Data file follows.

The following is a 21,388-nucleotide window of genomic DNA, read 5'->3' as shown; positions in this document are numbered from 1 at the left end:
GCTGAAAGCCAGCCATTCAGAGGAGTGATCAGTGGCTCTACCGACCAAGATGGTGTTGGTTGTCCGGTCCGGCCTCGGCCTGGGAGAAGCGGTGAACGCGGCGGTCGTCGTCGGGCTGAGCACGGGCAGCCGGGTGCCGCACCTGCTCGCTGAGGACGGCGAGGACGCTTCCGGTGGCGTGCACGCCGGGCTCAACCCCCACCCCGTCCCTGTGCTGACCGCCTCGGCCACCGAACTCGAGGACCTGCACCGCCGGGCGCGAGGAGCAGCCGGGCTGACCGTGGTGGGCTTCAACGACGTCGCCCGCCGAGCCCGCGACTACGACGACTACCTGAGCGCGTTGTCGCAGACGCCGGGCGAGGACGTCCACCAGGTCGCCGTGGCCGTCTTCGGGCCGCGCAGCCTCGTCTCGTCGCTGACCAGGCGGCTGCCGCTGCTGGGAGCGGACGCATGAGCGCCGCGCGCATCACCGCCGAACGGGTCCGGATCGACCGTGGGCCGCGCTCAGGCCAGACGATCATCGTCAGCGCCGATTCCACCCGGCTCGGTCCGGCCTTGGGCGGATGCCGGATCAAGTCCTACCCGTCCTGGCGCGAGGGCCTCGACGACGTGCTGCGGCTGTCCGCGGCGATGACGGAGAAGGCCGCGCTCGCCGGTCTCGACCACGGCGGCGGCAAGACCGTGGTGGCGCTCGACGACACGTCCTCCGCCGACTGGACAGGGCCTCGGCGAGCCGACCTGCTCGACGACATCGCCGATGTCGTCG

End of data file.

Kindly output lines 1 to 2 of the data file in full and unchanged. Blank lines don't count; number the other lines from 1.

The following is a 21,388-nucleotide window of genomic DNA, read 5'->3' as shown; positions in this document are numbered from 1 at the left end:
GCTGAAAGCCAGCCATTCAGAGGAGTGATCAGTGGCTCTACCGACCAAGATGGTGTTGGTTGTCCGGTCCGGCCTCGGCCTGGGAGAAGCGGTGAACGCGGCGGTCGTCGTCGGGCTGAGCACGGGCAGCCGGGTGCCGCACCTGCTCGCTGAGGACGGCGAGGACGCTTCCGGTGGCGTGCACGCCGGGCTCAACCCCCACCCCGTCCCTGTGCTGACCGCCTCGGCCACCGAACTCGAGGACCTGCACCGCCGGGCGCGAGGAGCAGCCGGGCTGACCGTGGTGGGCTTCAACGACGTCGCCCGCCGAGCCCGCGACTACGACGACTACCTGAGCGCGTTGTCGCAGACGCCGGGCGAGGACGTCCACCAGGTCGCCGTGGCCGTCTTCGGGCCGCGCAGCCTCGTCTCGTCGCTGACCAGGCGGCTGCCGCTGCTGGGAGCGGACGCATGAGCGCCGCGCGCATCACCGCCGAACGGGTCCGGATCGACCGTGGGCCGCGCTCAGGCCAGACGATCATCGTCAGCGCCGATTCCACCCGGCTCGGTCCGGCCTTGGGCGGATGCCGGATCAAGTCCTACCCGTCCTGGCGCGAGGGCCTCGACGACGTGCTGCGGCTGTCCGCGGCGATGACGGAGAAGGCCGCGCTCGCCGGTCTCGACCACGGCGGCGGCAAGACCGTGGTGGCGCTCGACGACACGTCCTCCGCCGACTGGACAGGGCCTCGGCGAGCCGACCTGCTCGACGACATCGCCGATGTCGTCG